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This Is Exactly How The Maltese Government Wants To Legalise Medical Cannabis

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An earlier version of this article attributed proposals by MP Godfrey Farrugia to the government. 

An act to amend the Drug Dependence (Treatment not Imprisonment) Act of 2015 will be discussed in Parliament today, and could determine the future of medical cannabis in Malta.

The bill, which will be undergoing its second reading in a plenary session in Parliament this evening, clarifies what the government’s position on medical cannabis will be. 

1. No smoking products will be allowed

The bill states that “none of the preparations … may be indicated for smoking or in any form meant for smoking.”

2. Only artificial products or extracts will be allowed

Only medicines made from artificial cannabinoids or products using cannabis extracts will be allowed. No natural products will be permitted.

3. All licensed medical practitioners are entitled to prescribe medical cannabis

Any licensed doctor can prescribe cannabis if the above requirements are met. The Superintendent of Public Health must sign off on a patient’s prescription. 

If the application meets all the Superintendent’s requirements, then “prescriber, pharmaceutical wholesale dealer and the pharmacist receive a copy of the application endorsed by the Superintendent for Public Health”. Patients may also need to apply for and be be approved for a “cannabis control card”.

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Superintendent of Health Charmaine Gauci

4. Cannabis prescribed only if “no viable alternative” exists

A patient can only be prescribed medical cannabis if their doctor as well as the Superintendent determine that there are no other medicines on the market that heal or address their ailment. 

5. All preparations requested by medical practitioners are “to comply with the Medicines Act or manufactured under Good Manufacturing Practice”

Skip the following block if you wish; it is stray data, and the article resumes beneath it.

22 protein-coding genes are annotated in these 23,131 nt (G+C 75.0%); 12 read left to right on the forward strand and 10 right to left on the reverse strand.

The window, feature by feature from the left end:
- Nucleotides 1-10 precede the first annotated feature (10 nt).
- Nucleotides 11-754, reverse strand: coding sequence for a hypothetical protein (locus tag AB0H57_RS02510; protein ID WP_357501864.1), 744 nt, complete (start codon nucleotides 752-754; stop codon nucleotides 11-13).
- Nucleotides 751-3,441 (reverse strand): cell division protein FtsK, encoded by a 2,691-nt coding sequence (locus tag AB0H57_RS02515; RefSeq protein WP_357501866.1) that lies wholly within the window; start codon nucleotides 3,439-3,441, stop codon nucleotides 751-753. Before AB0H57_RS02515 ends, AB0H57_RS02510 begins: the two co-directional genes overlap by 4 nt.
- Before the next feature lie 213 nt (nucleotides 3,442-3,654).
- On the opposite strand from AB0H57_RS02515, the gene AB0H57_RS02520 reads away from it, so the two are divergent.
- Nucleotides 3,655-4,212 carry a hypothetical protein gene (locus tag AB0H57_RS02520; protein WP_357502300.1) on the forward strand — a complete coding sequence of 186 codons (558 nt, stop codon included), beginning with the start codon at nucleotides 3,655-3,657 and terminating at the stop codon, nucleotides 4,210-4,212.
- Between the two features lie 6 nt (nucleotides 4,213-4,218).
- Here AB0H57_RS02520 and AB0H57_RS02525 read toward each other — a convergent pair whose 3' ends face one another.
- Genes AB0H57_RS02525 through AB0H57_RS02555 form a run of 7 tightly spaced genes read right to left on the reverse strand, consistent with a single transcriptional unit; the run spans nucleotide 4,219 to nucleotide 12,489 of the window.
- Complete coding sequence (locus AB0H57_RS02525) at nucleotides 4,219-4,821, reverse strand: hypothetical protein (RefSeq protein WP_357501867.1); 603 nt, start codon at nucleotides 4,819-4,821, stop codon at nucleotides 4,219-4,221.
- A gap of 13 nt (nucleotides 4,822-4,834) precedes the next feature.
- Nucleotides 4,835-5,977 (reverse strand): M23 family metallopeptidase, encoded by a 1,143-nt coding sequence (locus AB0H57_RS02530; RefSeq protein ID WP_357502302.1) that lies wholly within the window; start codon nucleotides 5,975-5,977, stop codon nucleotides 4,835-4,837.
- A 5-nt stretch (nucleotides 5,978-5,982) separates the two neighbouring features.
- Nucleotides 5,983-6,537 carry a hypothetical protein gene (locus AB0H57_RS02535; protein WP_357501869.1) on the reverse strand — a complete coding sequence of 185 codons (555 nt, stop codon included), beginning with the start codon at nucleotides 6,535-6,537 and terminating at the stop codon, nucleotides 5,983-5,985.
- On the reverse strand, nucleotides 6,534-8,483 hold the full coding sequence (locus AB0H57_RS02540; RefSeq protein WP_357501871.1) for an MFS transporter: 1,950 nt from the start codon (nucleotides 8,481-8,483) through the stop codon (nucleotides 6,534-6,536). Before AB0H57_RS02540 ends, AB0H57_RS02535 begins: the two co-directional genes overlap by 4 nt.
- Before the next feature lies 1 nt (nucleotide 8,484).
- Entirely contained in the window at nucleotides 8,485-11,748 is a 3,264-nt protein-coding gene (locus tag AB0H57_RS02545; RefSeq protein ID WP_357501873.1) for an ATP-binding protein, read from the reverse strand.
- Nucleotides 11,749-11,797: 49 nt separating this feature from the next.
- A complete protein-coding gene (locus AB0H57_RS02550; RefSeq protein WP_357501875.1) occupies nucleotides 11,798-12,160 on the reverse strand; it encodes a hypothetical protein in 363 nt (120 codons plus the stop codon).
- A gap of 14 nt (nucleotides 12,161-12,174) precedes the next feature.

All products must undergo quality testing to adhere to the “Good Manufacturing Practices” that are currently detailed in the guidelines published by the European Union Commission.

6. The Superintendent of Health must approve everything

The Superintendent of Health still holds final authority over any sick person’s chance of accessing medical cannabis. However, it is being proposed by some MPs that the Superintendent must reply within 15 days of a family doctor’s submission to the Drug Control Regulatory Unit on behalf of a patient.

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Maltese cannabis lobby group ReLeaf have criticised the bill, with the group’s co-founder Eric Castillo telling Lovin Malta “that not allowing the flower version of the medicine will continue pushing patients to the black market.”

Similarly, Maltese medicinal cannabis users have also said they “do not understand” why the government is making the situation harder for patient who need their medicine.

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Partit Demokratiku’s Godfrey Farrugia has proposed stricter measures, saying that medicinal cannabis should only be allowed to people above the age of 18, and not allowing a set of professionals to access cannabis, such as public bus or school van drivers, or people who own a commercial driver’s licence, as well as soldiers, policemen, correctional officers and civil service officers.

MP Godfrey Farrugia’s proposal for Medical Cannabis

Step 1 – Apply for a Medical Cannabis Control Card

Step 2 – Meet the requirements and be accepted for the Control Card

Step 3 – Have the Control Card signed by a family doctor and a community pharmacist 

Step 4 – Find a doctor who will prescribe medicinal cannabis

Step 5 – Ensure that there are no other medicines at all that can be applied to your illness

Step 6 – Be included on a governmental list of “named-patients”

Step 7 – Have the doctor send a generic email to the Superintendent of Health

Step 8 – Wait up to two weeks for confirmation

Step 9 – Have the Superintendent approve the email by sending another email to the prescriber, pharmaceutical wholesale dealer and the pharmacist

Step 10 – Go to a pharmacy and access your medicine

Questions sent to the Health Ministry were not answered at the time of publishing

What do you think of these new regulations for medical cannabis?

READ NEXT: These Are The 13 Weirdest Places Maltese People Have Gotten High In

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